Lisa M Beamer
If you have found out for certain that you're going to have a daughter, or merely suspect this baby is a girl, you probably have a lot of unanswered questions. What are baby girls really like? Lisa Beamer reports from the front lines of parenthood, and relates some good news. Little joys
After having two boys, I was thrilled to learn that the third child I was carrying was a little girl. I loved having my boys, but after several years of trucks, dinosaurs and dirty fingernails, my thoughts immediately jumped to all of the things that typified little girls for me: dresses, hair ribbons and shopping sprees, just to name a few.
I've not been disappointed, as my daughter loves pretty clothes as well as accompanying me to the mall. She's my shadow when I cook and clean, and we enjoy "girl time," painting our fingernails and playing with her dolls. The fact that she likes to imitate the things I do is endearing, and I'm treasuring it now because I know it won't last forever. While she's willing to indulge me, though, I'm going to revel in our girl time.it's the greatest thing I' ve found about having a little girl!
There are wonderful things about children of both sexes, but what is it about little girls that parents just can't get enough of?
Overwhelmingly, little girls invoke memories of playing dress up with dolls from our younger years. April Schmidt says of her now grown daughter, "It was like my favorite dolly from childhood came to life." Dressing baby girls up is a delightful experience, as Michelle Pearson recalls with her daughters, "I loved the frilly dresses, the bows in the hair, the little patent leather shoes, the ruffled socks."
Indeed, pink is often the color of choice for our little ladies, but the nice thing about girls is that it doesn't have to be. "One good thing about having a daughter is that she can wear hand-me-downs from both genders," muses Pam Kock. "A little girl looks just as adorable in a sleeper with race cars printed all over it as the boy who may have first worn it. A little boy, however, looks positively ridiculous in lacy pink nightie from his cousin."
As girls get older, moms and their daughters might get to enjoy sharing their wardrobes with one another. "It's great having a daughter to swap clothes with," says Dwana Bain. "In my thinner days, I had pretty young taste in clothes, so my daughter actually loved borrowing them."
Aside from playing with dolls, there are other fun activities that seem tailor made for moms and their girls. Says Betty Kunze of her elementary-aged daughter, "She enjoys baking and cooking. Since these are some of my favorite activities too, its a lot of fun to do them with her."
Doretta Thompson and her 15-year-old daughter share a favorite activity as well, " The best thing about having a daughter is having someone to watch girly movies with. My daughter and I love romantic movies, especially comedies. We like to rent oldies and stay up all night watching them. We go to all the corny movies that men hate. It's so much fun!"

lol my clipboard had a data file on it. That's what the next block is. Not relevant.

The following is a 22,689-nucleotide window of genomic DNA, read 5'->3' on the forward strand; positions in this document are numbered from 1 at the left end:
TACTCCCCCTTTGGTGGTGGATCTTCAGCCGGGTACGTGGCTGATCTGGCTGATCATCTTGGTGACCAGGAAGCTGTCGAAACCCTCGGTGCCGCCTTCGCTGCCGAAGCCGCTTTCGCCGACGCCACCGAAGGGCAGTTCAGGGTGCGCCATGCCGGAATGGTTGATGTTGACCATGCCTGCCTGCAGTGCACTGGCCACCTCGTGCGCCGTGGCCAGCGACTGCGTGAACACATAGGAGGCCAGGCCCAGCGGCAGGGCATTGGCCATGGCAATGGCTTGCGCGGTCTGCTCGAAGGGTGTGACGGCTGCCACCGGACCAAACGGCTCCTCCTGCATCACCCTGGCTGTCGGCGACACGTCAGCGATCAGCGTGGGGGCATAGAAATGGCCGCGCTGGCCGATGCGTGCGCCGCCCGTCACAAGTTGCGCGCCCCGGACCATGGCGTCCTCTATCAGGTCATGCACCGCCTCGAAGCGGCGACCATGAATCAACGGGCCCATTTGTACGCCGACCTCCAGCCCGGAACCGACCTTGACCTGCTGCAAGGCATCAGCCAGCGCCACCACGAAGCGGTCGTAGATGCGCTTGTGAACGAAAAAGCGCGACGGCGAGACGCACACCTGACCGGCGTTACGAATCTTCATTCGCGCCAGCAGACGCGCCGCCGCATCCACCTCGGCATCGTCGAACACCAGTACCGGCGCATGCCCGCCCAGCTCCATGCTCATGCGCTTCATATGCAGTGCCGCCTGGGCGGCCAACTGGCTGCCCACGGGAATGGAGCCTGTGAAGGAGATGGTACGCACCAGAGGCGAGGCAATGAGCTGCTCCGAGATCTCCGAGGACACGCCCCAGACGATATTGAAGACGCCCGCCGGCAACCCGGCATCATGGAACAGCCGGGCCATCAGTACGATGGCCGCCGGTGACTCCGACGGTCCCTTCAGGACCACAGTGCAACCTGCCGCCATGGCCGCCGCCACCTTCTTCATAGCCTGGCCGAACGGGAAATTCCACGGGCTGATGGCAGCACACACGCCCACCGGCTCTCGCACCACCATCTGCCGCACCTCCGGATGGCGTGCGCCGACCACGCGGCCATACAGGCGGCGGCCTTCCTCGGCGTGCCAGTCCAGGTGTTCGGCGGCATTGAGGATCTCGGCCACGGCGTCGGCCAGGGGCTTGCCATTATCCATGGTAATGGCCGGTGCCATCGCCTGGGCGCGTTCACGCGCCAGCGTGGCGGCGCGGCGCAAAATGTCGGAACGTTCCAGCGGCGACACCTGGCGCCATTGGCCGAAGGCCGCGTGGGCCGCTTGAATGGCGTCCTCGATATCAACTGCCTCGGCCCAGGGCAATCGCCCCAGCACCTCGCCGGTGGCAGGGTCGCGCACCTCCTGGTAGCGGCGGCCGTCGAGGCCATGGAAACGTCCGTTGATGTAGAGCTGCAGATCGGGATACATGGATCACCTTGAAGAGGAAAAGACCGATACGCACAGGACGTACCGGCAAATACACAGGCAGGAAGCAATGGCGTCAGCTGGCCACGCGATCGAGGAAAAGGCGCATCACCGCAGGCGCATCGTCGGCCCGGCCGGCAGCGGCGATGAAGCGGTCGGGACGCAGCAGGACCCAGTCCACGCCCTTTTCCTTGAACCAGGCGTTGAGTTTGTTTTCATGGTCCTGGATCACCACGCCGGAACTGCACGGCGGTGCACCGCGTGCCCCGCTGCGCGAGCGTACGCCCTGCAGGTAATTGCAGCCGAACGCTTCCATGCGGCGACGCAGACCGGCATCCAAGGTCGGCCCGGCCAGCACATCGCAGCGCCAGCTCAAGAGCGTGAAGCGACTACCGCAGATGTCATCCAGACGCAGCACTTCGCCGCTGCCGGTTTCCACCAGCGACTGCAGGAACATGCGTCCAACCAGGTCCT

"Girl talk" is another thing that mothers and daughters can have fun with. Whether the topic is boys, school, girlfriends or just life in general, mothers have the opportunity to share in the life of their daughters by listening. Conversing with teenage daughters isn't always easy, but mothers sometimes have an advantage, as Pearson has found. "We seem to have a much more adversarial relationship now than we had even a few years ago," says Pearson, "But I can also relate to their experiences because I was there once!"
Sharing the Common Bond
For a mom, one of the greatest things about having a daughter is sharing that common bond of being a girl.someone like you, someone who is a part of you. This is evident from a young age, and it is what gives mothers the hope that as their girls get older, their relationship will develop into a special friendship. Reflecting on her relationship with her own mother, Kunze shares, "My mom has a different relationship with my brother than with me. It's still more of a mother-son thing, whereas my mom and I have more of a friend kind of relationship."
Ginger Weeber sees this common bond with her 6th grade daughter in a slightly different light, "A daughter is someone who is so much like you, you share so much, yet she's very different. It's neat to have someone so like you, but have their own personality."
Link to the Future
Our daughters are also part of our futures, and preparing them for their future is a great part of what we do. Terry Schmidt likes to show his daughters the finer things in life and to be a good example of what a man really is. "Although the modern generation might not agree with my thinking," says Terry, "It is nice after spending so much time teaching my boys to be tough, to turn around and teach my girls that softness is not a weakness," a lesson our daughters need to learn.
One of the things Weeber enjoys most about having a daughter is the fact that so many more opportunities are available now. She feels she can help her daughter develop into who she wants to be -- more chances to do so than Weeber feels were available when she was a girl. Says Weeber, "I can hopefully send her into the world with more confidence... knowing who she is and not having to be something for someone else."
Our daughters are a part of our legacy. As we raise them, they learn from us and will model us in many ways. April Schmidt sometimes wonders about the role of mother and daughter. "It occurred to me once as I was helping my daughter to bed that when I'm in my nineties, the roles may be reversed, and she will be helping me into my pajamas. To me, this is the greatest thing about having a daughter."